Okay – what can we say about Carson City?

Sitting in Montcalm County, Carson City is approximately 50 miles north of Lansing and 53 miles northeast of Grand Rapids. The land was entered in part in 1850, platted in 1866, and recorded in 1871. The first piece of land was bought in 1867 by Thomas Scott, who, along with his nephews – the LaDue brothers – built the first sawmill in 1868. A post office kicked off that year and a grist mill followed in 1870.

It was Scott who gave the town its name, as he was enamored with Carson City, Nevada after visiting there during the discovery of gold and silver in 1859. Both Carson Cities owe its name to famed frontiersman Kit Carson.

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Thanks to the sawmill and the booming lumber trade, the town grew fast. Businesses kept popping up and finally the town got its first newspaper in 1875: The Coral Enterprise. With many Michigan towns and cities, once the lumber trade dwindled, the metropolis seemed to refuse future growth. As of 2023, the population is still significantly small: 1,139...but Carson City still survives after all this time.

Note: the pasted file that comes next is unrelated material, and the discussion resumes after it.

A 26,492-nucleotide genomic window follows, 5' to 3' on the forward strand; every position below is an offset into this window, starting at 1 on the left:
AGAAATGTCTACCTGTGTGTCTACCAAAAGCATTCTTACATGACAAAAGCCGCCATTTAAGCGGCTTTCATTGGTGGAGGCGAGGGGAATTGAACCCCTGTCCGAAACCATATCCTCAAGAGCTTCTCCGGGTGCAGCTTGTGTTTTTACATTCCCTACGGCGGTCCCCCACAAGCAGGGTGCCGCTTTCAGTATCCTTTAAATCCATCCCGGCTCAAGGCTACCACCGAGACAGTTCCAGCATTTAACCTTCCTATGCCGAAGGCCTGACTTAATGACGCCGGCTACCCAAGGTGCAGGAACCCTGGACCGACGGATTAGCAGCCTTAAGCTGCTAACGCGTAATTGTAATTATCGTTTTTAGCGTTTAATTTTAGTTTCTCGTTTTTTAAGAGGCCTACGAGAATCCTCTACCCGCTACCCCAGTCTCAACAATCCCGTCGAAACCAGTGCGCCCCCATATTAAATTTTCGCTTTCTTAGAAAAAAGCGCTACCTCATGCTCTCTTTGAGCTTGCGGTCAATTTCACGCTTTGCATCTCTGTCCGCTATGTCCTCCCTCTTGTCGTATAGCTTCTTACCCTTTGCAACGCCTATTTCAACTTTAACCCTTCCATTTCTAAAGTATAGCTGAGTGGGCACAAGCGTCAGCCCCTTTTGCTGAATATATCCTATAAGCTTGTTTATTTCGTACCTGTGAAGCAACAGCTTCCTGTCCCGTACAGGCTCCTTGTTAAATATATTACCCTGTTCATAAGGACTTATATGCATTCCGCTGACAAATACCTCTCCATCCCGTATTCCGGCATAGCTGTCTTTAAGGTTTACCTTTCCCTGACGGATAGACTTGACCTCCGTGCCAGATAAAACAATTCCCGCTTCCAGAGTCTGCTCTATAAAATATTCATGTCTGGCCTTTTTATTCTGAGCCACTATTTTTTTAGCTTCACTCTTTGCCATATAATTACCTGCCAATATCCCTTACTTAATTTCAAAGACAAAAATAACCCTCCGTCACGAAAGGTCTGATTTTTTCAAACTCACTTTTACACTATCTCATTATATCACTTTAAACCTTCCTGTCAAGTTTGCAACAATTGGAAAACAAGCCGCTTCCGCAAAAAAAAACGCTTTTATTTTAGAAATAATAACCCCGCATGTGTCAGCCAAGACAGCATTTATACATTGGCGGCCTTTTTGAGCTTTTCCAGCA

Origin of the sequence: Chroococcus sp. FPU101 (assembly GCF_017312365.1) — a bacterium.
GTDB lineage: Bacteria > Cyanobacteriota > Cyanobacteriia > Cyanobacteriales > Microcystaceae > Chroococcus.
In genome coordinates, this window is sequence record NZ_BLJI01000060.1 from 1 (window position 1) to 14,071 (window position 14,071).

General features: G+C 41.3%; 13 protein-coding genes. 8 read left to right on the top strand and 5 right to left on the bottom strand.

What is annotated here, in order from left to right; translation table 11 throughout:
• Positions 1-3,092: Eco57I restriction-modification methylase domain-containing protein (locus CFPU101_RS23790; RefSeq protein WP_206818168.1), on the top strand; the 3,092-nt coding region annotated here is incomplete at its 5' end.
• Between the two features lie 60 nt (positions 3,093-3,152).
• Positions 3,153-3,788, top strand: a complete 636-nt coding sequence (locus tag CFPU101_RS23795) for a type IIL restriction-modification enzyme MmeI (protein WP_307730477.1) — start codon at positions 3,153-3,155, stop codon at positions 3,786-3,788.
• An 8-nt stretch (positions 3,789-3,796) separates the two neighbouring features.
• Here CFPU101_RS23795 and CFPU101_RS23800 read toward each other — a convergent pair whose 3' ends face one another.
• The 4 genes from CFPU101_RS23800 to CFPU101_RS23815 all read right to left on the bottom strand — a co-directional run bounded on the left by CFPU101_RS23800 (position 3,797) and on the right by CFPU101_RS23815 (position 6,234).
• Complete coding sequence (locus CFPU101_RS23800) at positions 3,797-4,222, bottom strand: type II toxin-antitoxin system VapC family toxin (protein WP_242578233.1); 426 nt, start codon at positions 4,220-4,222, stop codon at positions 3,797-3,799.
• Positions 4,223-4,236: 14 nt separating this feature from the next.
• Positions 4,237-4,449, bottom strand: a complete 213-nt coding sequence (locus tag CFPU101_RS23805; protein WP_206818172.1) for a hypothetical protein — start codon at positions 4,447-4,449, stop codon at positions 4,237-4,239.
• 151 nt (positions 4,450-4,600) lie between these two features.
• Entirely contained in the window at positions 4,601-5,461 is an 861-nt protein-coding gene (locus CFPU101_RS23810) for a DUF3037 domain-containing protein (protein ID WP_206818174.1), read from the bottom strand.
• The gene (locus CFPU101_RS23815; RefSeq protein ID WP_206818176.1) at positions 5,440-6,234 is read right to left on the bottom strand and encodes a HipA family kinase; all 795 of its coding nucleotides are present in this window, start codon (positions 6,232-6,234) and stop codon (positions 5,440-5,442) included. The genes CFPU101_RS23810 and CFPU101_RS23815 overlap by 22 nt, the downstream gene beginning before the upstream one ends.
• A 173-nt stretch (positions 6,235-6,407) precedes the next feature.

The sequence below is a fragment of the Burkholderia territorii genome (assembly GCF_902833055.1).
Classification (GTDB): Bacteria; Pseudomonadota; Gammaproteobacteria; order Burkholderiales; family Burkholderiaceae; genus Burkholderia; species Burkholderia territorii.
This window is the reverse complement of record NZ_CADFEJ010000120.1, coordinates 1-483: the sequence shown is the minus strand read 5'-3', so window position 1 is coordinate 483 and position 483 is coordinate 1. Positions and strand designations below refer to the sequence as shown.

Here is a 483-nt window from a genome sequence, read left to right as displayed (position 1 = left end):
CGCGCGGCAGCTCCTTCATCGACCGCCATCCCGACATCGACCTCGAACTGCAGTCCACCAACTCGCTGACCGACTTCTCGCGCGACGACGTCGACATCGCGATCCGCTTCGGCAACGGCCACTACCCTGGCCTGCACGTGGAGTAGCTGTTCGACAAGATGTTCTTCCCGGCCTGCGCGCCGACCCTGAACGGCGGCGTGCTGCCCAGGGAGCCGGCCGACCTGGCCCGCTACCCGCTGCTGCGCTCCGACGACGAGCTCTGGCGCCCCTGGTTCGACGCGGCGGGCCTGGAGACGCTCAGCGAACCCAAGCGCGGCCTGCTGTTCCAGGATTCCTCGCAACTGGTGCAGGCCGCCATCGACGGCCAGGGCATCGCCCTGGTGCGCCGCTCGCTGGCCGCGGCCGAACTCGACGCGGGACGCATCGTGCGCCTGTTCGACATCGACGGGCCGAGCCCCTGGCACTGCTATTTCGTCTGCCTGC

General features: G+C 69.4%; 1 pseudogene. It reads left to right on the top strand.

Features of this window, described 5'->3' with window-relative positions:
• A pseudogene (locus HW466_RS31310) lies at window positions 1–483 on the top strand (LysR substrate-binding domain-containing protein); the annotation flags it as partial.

Carson City still hosts the annual Frontier Days every June, a tradition that began decades ago and features canoe races, carnival rides, country-western music, dances, hot air balloons, magic shows, pageants, parades, picnics, rodeos, and tractor pulls.

The gallery below holds a good number of old photos to show you what Carson City was once like over one hundred years ago...

Vintage Photos of Carson City


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Vintage Photos of Fowler, Michigan

Vintage Photos of Mio

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